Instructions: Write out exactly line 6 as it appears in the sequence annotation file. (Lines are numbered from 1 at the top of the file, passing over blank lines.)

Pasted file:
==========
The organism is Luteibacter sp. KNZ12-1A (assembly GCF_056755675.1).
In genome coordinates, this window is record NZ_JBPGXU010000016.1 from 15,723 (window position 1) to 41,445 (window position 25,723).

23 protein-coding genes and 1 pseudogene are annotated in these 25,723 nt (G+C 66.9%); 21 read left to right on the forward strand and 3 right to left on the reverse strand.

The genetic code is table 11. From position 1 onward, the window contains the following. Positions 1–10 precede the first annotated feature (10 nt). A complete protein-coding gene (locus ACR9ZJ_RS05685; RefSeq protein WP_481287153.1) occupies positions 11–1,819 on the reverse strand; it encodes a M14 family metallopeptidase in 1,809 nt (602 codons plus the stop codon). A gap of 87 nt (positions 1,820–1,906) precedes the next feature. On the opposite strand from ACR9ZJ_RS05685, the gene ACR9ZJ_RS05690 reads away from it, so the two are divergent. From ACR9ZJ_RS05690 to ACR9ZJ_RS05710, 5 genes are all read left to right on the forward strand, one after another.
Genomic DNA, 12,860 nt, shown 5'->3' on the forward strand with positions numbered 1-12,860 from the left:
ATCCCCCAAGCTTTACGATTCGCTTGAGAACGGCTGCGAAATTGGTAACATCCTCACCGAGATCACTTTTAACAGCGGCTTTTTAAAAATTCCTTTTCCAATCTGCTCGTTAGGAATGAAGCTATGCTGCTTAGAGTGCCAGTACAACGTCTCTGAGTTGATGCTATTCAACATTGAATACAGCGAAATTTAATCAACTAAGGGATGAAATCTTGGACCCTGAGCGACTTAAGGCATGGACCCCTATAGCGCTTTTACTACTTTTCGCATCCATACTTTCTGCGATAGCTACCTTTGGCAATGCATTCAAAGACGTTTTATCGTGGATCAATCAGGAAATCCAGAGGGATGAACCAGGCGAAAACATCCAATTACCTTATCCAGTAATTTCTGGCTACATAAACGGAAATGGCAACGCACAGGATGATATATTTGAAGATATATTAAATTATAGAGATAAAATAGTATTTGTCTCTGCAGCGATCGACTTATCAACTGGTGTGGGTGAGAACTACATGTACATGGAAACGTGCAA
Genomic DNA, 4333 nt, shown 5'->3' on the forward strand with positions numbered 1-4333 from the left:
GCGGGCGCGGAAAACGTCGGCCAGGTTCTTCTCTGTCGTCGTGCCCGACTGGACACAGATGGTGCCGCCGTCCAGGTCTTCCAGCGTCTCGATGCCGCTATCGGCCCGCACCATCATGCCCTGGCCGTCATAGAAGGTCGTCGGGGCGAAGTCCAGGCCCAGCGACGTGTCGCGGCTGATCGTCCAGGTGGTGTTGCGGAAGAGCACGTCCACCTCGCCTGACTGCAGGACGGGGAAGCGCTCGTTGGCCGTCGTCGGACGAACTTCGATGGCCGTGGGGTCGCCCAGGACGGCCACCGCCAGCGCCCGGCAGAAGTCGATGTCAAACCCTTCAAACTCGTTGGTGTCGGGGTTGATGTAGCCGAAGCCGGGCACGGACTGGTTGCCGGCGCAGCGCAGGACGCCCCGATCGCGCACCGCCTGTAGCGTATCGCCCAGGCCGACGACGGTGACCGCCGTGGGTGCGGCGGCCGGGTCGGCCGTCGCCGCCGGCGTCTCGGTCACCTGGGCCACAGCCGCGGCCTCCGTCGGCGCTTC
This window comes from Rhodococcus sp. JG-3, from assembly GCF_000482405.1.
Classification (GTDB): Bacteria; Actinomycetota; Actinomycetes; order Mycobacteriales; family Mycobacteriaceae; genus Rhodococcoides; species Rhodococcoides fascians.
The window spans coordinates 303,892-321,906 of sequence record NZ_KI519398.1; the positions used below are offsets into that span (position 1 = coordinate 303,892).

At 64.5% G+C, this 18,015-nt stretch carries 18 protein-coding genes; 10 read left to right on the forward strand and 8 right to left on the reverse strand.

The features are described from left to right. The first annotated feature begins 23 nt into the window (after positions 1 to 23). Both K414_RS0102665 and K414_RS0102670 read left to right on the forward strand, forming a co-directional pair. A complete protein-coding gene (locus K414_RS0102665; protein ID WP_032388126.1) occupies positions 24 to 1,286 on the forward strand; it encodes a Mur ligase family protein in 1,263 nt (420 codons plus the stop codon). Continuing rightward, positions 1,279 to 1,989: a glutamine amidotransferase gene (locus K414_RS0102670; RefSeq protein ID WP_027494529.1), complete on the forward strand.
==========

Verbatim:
ATCCCCCAAGCTTTACGATTCGCTTGAGAACGGCTGCGAAATTGGTAACATCCTCACCGAGATCACTTTTAACAGCGGCTTTTTAAAAATTCCTTTTCCAATCTGCTCGTTAGGAATGAAGCTATGCTGCTTAGAGTGCCAGTACAACGTCTCTGAGTTGATGCTATTCAACATTGAATACAGCGAAATTTAATCAACTAAGGGATGAAATCTTGGACCCTGAGCGACTTAAGGCATGGACCCCTATAGCGCTTTTACTACTTTTCGCATCCATACTTTCTGCGATAGCTACCTTTGGCAATGCATTCAAAGACGTTTTATCGTGGATCAATCAGGAAATCCAGAGGGATGAACCAGGCGAAAACATCCAATTACCTTATCCAGTAATTTCTGGCTACATAAACGGAAATGGCAACGCACAGGATGATATATTTGAAGATATATTAAATTATAGAGATAAAATAGTATTTGTCTCTGCAGCGATCGACTTATCAACTGGTGTGGGTGAGAACTACATGTACATGGAAACGTGCAA